K3S + K3D = K8S : a new perfect match for dev and test

Dernière mise à jour : 8 sept. 2021

Working with Kubernetes on a local machine when you are a Dev or an Ops is not as easy as we could think. So, how to easily create a local Kubernetes cluster that would meet these needs ? At SoKube we heavily use k3d and k3s for these purposes.



More than a year ago I presented in a previous blog what is k3d (with k3s) and how to use it. In the meantime, k3d has been completely rewritten. The goals of this blog post are to show:

  • What is k3d/k3s

  • What’s new with k3d v3

  • Create a simple kubernetes cluster on your local machine

  • Create a multi-server (masters) and multi-agent (workers) kubernetes cluster on your local machine

  • Create a cluster with a specific Kubernetes version

  • How to replace the default CNI plugin of k3s

  • How to replace the default ingress controller of k3s

  • How to use a dedicated registry to download images with k3s

  • What are the other Alternatives


k3s/k3d ?


k3s is a very efficient and lightweight fully compliant Kubernetes distribution. k3d is a utility designed to easily run k3s in Docker, it provides a simple CLI to create, run, delete a fully compliance Kubernetes cluster with 1 to n nodes.

K3s includes:

  • Flannel: a very simple L2 overlay network that satisfies the Kubernetes requirements. This is a CNI plugin (Container Network Interface), such as Calico, Romana, Weave-net Flannel doesn’t support Kubernetes Network Policy, but it can be replaced by Calico (see next sections).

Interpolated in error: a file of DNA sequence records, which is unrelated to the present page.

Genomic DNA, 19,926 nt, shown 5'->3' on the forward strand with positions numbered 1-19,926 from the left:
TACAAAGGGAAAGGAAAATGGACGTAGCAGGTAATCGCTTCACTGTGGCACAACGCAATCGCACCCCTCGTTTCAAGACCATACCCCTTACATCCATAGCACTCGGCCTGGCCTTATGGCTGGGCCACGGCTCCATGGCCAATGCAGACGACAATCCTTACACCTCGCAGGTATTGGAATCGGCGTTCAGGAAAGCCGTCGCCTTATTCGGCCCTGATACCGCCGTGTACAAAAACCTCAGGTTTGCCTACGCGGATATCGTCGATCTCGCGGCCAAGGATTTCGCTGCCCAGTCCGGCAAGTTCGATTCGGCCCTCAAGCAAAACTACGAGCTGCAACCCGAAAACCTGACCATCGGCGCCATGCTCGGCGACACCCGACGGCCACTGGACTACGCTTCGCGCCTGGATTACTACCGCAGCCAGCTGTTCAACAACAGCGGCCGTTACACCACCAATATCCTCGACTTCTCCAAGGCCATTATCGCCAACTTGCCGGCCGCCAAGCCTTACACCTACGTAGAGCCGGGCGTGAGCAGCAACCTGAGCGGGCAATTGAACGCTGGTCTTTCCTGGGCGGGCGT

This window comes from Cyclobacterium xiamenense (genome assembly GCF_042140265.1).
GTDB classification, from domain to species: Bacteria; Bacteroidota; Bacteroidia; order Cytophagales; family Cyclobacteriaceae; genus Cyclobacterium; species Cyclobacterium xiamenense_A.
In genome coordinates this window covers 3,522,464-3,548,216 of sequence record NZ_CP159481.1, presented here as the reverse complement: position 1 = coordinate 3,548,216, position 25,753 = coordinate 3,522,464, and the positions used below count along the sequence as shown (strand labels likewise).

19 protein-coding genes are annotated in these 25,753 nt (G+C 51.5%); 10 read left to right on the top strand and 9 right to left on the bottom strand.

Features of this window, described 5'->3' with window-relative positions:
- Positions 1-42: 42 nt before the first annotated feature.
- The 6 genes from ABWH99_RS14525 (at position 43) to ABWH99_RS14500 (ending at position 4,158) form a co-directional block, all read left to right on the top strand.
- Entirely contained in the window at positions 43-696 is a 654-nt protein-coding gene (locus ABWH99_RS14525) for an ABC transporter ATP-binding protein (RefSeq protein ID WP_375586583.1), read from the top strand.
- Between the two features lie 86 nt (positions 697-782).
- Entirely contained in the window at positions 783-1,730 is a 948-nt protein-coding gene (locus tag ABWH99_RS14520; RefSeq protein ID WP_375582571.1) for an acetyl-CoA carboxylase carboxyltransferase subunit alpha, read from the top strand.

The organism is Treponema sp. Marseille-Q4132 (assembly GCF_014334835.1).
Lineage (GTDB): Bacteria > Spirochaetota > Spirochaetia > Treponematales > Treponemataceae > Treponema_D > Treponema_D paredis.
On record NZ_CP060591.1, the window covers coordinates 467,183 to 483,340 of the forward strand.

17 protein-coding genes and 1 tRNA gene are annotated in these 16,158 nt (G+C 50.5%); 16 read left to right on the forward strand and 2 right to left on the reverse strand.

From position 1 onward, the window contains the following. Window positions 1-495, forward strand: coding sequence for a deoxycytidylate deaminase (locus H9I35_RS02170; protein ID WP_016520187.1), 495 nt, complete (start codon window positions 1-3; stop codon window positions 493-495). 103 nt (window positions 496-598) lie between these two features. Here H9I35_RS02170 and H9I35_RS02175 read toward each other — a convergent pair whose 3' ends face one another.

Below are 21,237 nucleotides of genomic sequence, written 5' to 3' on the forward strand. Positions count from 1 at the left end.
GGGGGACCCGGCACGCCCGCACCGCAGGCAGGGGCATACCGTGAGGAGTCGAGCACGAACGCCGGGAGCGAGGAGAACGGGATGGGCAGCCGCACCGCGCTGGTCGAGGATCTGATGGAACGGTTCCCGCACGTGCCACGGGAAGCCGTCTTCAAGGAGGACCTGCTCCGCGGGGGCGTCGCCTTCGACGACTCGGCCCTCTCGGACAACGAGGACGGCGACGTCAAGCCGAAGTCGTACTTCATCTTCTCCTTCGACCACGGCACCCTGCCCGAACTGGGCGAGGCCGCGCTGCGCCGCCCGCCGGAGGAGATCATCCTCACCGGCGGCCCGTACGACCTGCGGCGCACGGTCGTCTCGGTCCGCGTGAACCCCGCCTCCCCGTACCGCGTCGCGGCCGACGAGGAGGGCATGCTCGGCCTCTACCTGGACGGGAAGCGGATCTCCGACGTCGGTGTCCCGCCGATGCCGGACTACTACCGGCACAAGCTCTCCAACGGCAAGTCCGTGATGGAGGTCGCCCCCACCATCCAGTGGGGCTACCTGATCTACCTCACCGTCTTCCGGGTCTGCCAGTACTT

• CoreDNS: a flexible, extensible DNS server that can serve as the Kubernetes cluster DNS

  • Traefik is a modern HTTP reverse proxy and load balancer. In a next section, I will also show how to replace it either by Traefik v2 or Nginx

  • Klipper Load Balancer : Service load balancer that uses available host ports.

  • SQLite3: The storage backend used by default (also support MySQL, Postgres, and etcd3)

  • Containerd is a runtime container like Docker without the image build part

The choices of these components were made to have the most lightweight distribution. But as we will see later in this blog, k3s is a modular distribution where components can easily be replaced.


Recently k3s has joined the Cloud Native Computing Foundation (CNCF) at the sandbox level as first Kubernetes Distribution (raising a lot of debates whether or not k3s should be a kubernetes sub-project instead).



Installation


Installation is very easy and available through many installers: wget, curl, Homebrew, Aur, … and supports all well known OSes (linux, darwin, windows) and processor architectures (386, amd64) !

Note that you only need to install the k3d client, which will create a k3s cluster using the right Docker image.


Once installed, configure the completion with your preferred shell (bash, zsh, powershell), for instance with zsh:

k3d completion zsh > ~/.zsh/completions/_k3d
source .zshrc



What’s new with k3d v3


In one year, the k3d team did a great job and completely rewrote k3d v3. It is therefore not a simple major version, they have implemented new concepts and structures to make it an evolving tool with very practical and interesting features.

  • New terminology of k3d and k3s: To be as inclusive to the community as possible, "Server" and "Agent" words are now used to design "master" and "worker" node.

  • Every cluster you create will now spawn at least 2 containers: 1 load balancer and 1 “server” node. The load balancer will be the access point to the Kubernetes API, so even for multi-server clusters, you only need to expose a single api port. The load balancer will then take care of proxying your requests to the correct server node. (can be disabled with the --no-lb flag)

  • Adoption of the “NOUN VERB” synt